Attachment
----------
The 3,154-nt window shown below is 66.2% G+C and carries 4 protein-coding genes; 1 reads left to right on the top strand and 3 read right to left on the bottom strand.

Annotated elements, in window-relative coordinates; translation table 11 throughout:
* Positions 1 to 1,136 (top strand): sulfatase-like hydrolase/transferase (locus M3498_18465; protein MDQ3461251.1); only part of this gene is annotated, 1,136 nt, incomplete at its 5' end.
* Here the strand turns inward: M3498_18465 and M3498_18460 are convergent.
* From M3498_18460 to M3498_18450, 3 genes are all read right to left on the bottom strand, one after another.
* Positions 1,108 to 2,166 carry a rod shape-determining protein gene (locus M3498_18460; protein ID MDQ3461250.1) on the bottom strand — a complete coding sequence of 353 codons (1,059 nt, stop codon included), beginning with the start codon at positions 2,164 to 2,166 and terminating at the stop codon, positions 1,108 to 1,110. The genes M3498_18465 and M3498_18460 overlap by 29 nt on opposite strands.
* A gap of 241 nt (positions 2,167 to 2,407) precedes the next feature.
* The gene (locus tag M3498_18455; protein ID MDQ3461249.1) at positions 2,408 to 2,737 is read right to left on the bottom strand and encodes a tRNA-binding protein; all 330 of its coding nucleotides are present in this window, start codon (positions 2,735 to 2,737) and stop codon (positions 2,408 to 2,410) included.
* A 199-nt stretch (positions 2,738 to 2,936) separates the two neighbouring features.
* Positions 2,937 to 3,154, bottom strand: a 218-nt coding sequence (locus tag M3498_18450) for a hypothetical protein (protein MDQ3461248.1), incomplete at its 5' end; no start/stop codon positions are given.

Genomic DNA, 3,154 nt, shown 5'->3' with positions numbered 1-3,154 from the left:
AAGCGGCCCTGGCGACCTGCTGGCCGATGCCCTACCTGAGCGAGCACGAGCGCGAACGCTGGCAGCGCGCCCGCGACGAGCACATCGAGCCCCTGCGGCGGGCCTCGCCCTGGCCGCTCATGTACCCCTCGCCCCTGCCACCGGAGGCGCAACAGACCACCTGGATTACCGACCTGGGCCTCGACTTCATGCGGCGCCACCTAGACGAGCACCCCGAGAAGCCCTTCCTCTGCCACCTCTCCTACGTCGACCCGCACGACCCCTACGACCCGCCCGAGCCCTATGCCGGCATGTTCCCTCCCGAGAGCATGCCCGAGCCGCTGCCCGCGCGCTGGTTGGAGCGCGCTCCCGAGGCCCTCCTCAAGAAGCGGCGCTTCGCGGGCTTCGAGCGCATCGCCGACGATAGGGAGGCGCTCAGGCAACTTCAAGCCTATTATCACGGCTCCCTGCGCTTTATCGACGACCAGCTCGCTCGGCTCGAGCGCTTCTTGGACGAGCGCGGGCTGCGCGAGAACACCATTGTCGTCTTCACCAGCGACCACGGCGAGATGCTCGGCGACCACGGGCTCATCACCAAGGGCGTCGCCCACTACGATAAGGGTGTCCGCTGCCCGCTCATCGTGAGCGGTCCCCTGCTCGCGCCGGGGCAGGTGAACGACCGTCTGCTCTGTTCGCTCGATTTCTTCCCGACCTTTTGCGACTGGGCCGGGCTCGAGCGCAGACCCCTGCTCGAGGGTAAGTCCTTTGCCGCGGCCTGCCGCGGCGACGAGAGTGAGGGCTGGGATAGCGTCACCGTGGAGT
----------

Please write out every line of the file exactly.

The 3,154-nt window shown below is 66.2% G+C and carries 4 protein-coding genes; 1 reads left to right on the top strand and 3 read right to left on the bottom strand.

Annotated elements, in window-relative coordinates; translation table 11 throughout:
* Positions 1 to 1,136 (top strand): sulfatase-like hydrolase/transferase (locus M3498_18465; protein MDQ3461251.1); only part of this gene is annotated, 1,136 nt, incomplete at its 5' end.
* Here the strand turns inward: M3498_18465 and M3498_18460 are convergent.
* From M3498_18460 to M3498_18450, 3 genes are all read right to left on the bottom strand, one after another.
* Positions 1,108 to 2,166 carry a rod shape-determining protein gene (locus M3498_18460; protein ID MDQ3461250.1) on the bottom strand — a complete coding sequence of 353 codons (1,059 nt, stop codon included), beginning with the start codon at positions 2,164 to 2,166 and terminating at the stop codon, positions 1,108 to 1,110. The genes M3498_18465 and M3498_18460 overlap by 29 nt on opposite strands.
* A gap of 241 nt (positions 2,167 to 2,407) precedes the next feature.
* The gene (locus tag M3498_18455; protein ID MDQ3461249.1) at positions 2,408 to 2,737 is read right to left on the bottom strand and encodes a tRNA-binding protein; all 330 of its coding nucleotides are present in this window, start codon (positions 2,735 to 2,737) and stop codon (positions 2,408 to 2,410) included.
* A 199-nt stretch (positions 2,738 to 2,936) separates the two neighbouring features.
* Positions 2,937 to 3,154, bottom strand: a 218-nt coding sequence (locus tag M3498_18450) for a hypothetical protein (protein MDQ3461248.1), incomplete at its 5' end; no start/stop codon positions are given.

Genomic DNA, 3,154 nt, shown 5'->3' with positions numbered 1-3,154 from the left:
AAGCGGCCCTGGCGACCTGCTGGCCGATGCCCTACCTGAGCGAGCACGAGCGCGAACGCTGGCAGCGCGCCCGCGACGAGCACATCGAGCCCCTGCGGCGGGCCTCGCCCTGGCCGCTCATGTACCCCTCGCCCCTGCCACCGGAGGCGCAACAGACCACCTGGATTACCGACCTGGGCCTCGACTTCATGCGGCGCCACCTAGACGAGCACCCCGAGAAGCCCTTCCTCTGCCACCTCTCCTACGTCGACCCGCACGACCCCTACGACCCGCCCGAGCCCTATGCCGGCATGTTCCCTCCCGAGAGCATGCCCGAGCCGCTGCCCGCGCGCTGGTTGGAGCGCGCTCCCGAGGCCCTCCTCAAGAAGCGGCGCTTCGCGGGCTTCGAGCGCATCGCCGACGATAGGGAGGCGCTCAGGCAACTTCAAGCCTATTATCACGGCTCCCTGCGCTTTATCGACGACCAGCTCGCTCGGCTCGAGCGCTTCTTGGACGAGCGCGGGCTGCGCGAGAACACCATTGTCGTCTTCACCAGCGACCACGGCGAGATGCTCGGCGACCACGGGCTCATCACCAAGGGCGTCGCCCACTACGATAAGGGTGTCCGCTGCCCGCTCATCGTGAGCGGTCCCCTGCTCGCGCCGGGGCAGGTGAACGACCGTCTGCTCTGTTCGCTCGATTTCTTCCCGACCTTTTGCGACTGGGCCGGGCTCGAGCGCAGACCCCTGCTCGAGGGTAAGTCCTTTGCCGCGGCCTGCCGCGGCGACGAGAGTGAGGGCTGGGATAGCGTCACCGTGGAGT